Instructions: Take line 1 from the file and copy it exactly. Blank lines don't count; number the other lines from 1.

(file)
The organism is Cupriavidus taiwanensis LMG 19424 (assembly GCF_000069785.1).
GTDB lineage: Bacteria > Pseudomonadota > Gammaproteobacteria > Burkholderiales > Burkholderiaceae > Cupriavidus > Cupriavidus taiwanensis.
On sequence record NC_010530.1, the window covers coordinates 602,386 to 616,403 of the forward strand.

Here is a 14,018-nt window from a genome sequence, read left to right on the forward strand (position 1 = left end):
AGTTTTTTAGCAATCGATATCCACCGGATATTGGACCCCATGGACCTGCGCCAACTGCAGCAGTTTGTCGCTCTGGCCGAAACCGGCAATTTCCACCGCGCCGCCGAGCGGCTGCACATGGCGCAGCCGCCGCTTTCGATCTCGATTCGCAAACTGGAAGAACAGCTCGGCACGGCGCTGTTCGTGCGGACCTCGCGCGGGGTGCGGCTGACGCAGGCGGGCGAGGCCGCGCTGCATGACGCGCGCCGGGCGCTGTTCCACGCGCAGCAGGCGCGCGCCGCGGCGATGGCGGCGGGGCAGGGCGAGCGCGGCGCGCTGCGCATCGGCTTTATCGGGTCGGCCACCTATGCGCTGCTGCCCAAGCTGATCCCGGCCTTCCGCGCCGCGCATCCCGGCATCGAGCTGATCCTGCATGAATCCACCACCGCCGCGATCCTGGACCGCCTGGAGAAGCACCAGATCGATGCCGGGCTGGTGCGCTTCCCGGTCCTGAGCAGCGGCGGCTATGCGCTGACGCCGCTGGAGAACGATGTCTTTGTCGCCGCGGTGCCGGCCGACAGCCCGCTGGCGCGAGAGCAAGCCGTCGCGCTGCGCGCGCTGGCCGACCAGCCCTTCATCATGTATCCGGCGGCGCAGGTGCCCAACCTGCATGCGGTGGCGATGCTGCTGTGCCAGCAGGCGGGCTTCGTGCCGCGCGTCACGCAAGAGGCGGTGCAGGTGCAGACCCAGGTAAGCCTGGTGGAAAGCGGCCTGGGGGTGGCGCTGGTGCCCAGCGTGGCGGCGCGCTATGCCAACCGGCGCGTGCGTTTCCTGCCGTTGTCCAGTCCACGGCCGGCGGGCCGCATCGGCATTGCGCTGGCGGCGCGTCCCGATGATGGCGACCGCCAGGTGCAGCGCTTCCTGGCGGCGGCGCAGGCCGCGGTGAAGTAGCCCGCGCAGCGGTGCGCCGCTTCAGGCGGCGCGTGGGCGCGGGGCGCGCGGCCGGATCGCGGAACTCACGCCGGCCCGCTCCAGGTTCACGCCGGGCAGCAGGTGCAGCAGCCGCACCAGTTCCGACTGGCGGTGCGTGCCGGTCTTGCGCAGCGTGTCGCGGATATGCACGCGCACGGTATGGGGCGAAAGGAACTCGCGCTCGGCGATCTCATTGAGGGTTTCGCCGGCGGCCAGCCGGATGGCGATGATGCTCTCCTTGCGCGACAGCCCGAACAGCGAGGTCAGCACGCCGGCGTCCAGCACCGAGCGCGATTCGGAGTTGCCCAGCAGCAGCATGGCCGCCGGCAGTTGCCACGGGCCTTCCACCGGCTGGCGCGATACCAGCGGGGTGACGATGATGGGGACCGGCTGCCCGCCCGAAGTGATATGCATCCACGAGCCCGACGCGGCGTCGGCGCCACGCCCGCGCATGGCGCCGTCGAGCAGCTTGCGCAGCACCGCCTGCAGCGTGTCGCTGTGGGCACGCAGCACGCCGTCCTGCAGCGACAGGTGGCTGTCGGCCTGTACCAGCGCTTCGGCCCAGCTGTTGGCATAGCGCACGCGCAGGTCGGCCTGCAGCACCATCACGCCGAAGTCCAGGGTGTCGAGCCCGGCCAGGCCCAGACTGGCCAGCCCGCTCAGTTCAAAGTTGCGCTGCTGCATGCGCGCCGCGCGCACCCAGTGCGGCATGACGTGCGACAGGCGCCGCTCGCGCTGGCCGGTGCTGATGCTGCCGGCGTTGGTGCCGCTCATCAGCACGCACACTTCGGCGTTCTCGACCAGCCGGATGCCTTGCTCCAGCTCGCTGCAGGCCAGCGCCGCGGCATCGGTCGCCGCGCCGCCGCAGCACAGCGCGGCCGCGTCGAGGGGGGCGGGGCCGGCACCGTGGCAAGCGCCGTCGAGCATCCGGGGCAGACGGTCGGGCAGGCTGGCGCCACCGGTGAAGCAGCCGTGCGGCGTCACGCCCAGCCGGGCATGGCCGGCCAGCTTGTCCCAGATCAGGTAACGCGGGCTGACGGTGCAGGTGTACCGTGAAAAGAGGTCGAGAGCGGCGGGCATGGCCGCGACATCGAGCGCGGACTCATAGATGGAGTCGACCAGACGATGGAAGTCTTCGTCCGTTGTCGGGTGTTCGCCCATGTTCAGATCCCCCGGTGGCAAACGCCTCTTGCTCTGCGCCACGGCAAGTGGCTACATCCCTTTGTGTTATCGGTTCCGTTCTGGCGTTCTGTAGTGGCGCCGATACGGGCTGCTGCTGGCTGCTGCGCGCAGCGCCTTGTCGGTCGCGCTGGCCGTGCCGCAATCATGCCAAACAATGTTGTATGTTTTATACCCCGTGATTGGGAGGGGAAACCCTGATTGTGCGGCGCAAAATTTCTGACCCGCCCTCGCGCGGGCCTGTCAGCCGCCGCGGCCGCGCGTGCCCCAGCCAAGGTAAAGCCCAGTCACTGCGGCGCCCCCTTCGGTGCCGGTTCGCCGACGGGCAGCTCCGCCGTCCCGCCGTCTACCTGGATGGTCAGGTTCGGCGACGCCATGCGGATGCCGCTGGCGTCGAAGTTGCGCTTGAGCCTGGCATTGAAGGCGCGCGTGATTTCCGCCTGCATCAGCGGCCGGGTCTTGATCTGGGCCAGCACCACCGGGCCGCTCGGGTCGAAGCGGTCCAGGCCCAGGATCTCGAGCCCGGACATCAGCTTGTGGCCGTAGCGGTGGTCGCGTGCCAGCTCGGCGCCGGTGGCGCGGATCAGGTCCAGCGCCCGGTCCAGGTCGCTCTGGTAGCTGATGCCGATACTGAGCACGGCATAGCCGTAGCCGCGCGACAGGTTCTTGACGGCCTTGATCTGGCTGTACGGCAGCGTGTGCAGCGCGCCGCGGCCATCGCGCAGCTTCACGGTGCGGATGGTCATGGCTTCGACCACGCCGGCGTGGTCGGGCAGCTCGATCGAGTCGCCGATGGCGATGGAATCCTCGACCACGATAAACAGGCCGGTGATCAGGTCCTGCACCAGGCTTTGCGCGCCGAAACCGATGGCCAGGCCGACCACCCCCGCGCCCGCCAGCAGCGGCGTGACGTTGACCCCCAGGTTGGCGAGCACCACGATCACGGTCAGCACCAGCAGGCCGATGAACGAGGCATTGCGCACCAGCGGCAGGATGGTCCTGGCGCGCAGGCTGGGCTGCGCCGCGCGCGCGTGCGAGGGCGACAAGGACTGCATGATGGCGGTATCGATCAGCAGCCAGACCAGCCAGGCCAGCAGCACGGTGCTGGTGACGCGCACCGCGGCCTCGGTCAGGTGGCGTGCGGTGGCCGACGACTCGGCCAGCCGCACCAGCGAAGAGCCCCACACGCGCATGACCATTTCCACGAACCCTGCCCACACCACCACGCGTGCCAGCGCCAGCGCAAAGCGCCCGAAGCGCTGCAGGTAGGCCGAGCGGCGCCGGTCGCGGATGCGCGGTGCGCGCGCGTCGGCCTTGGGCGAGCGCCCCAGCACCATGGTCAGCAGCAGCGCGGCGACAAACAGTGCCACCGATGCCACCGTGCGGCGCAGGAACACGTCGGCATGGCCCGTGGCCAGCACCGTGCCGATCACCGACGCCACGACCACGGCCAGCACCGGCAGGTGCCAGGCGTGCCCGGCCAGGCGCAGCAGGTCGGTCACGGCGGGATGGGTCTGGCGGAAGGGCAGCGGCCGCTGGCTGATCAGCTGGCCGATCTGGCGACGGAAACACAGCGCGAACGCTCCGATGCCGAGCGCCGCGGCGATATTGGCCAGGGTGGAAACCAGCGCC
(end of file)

The organism is Cupriavidus taiwanensis LMG 19424 (assembly GCF_000069785.1).